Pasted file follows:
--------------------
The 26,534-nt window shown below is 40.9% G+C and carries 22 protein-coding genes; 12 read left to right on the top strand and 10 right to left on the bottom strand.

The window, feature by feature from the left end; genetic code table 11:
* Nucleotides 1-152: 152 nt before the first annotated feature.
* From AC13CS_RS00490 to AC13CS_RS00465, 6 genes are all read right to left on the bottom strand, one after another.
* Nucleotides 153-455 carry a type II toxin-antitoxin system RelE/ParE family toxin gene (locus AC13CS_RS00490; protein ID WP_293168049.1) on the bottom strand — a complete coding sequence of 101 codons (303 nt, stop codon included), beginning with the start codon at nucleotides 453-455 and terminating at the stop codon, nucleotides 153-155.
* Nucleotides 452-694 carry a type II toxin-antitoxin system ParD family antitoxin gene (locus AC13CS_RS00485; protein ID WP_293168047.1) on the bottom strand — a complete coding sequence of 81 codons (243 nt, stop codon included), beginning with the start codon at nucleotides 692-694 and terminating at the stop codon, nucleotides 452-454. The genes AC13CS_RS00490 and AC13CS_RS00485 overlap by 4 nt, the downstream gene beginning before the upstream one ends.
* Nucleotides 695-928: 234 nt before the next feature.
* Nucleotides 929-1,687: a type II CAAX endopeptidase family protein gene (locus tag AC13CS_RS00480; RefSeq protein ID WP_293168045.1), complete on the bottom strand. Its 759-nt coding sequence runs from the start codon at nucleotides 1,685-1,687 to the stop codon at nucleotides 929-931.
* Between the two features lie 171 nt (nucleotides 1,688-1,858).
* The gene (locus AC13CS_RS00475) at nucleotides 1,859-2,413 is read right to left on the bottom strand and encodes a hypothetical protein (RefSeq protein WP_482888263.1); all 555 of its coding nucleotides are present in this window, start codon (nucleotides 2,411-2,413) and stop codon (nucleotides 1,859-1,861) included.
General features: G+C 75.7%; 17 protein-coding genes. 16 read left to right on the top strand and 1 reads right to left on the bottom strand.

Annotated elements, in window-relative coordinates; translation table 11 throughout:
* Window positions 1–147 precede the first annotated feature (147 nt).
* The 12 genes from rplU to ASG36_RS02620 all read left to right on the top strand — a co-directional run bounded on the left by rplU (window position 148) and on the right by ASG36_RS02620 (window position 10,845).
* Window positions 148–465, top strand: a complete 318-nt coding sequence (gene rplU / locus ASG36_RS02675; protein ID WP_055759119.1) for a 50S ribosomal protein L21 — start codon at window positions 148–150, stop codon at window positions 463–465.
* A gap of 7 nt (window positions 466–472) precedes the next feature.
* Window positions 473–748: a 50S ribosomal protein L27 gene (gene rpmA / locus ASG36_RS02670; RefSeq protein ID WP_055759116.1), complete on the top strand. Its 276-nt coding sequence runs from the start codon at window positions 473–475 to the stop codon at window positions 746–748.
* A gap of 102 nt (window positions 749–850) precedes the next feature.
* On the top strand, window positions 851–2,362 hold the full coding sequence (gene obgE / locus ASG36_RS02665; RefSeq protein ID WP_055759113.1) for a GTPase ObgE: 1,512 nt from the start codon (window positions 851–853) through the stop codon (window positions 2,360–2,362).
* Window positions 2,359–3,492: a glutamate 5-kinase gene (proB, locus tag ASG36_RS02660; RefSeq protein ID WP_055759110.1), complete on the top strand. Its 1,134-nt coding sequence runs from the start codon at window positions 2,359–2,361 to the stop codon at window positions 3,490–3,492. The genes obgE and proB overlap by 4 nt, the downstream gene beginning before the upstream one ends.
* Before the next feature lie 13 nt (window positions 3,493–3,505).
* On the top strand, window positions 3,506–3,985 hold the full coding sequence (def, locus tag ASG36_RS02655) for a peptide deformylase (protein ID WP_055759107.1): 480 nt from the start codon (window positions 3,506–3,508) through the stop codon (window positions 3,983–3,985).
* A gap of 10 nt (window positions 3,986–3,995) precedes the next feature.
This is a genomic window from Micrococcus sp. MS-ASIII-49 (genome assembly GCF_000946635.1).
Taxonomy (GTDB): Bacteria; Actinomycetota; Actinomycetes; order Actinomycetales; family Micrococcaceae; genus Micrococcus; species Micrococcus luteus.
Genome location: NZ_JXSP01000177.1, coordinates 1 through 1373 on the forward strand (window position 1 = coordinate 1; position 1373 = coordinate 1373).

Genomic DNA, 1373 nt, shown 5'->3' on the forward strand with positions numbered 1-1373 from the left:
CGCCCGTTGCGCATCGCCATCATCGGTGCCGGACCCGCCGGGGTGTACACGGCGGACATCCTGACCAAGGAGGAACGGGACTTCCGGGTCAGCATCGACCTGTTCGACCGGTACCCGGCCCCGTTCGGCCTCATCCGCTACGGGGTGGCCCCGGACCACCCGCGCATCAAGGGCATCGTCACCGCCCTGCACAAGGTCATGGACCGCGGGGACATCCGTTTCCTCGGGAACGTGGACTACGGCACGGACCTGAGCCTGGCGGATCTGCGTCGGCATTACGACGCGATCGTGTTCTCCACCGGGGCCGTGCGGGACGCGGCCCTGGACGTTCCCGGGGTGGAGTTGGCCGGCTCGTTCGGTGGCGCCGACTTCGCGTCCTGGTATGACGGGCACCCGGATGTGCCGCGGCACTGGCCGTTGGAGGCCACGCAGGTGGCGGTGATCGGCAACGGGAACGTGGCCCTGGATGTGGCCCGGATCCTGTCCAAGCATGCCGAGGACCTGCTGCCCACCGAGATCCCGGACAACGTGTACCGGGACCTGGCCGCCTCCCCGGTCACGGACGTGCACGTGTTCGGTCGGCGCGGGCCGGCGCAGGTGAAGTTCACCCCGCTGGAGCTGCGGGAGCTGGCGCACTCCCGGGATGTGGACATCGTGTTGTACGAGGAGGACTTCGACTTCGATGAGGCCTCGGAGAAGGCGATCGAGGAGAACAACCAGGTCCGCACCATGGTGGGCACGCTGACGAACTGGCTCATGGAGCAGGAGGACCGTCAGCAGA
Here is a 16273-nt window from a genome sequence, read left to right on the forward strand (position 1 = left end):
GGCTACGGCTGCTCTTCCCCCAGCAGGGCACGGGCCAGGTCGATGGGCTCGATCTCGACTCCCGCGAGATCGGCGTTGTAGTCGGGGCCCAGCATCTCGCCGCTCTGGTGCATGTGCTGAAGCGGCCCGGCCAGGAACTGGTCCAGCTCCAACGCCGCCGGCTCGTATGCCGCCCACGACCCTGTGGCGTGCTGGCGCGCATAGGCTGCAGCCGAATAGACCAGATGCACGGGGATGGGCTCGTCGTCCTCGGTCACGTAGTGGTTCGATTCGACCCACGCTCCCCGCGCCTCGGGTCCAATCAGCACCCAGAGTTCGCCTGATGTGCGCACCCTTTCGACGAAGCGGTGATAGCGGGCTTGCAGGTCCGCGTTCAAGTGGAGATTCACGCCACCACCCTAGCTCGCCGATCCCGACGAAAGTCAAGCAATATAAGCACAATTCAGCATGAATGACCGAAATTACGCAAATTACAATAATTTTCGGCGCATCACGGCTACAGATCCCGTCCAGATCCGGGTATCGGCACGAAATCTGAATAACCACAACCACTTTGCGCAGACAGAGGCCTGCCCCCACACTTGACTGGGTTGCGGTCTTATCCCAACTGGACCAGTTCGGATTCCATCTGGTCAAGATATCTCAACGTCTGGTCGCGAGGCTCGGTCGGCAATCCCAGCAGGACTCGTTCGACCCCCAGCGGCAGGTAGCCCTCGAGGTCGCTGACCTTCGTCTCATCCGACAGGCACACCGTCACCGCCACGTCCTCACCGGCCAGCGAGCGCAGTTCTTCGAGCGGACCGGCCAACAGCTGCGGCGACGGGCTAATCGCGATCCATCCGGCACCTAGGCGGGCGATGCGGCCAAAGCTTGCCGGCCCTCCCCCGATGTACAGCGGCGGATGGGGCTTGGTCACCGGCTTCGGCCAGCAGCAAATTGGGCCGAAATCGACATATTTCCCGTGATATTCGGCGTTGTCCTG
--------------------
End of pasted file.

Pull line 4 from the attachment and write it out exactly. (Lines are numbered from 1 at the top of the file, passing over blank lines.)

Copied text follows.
* From AC13CS_RS00490 to AC13CS_RS00465, 6 genes are all read right to left on the bottom strand, one after another.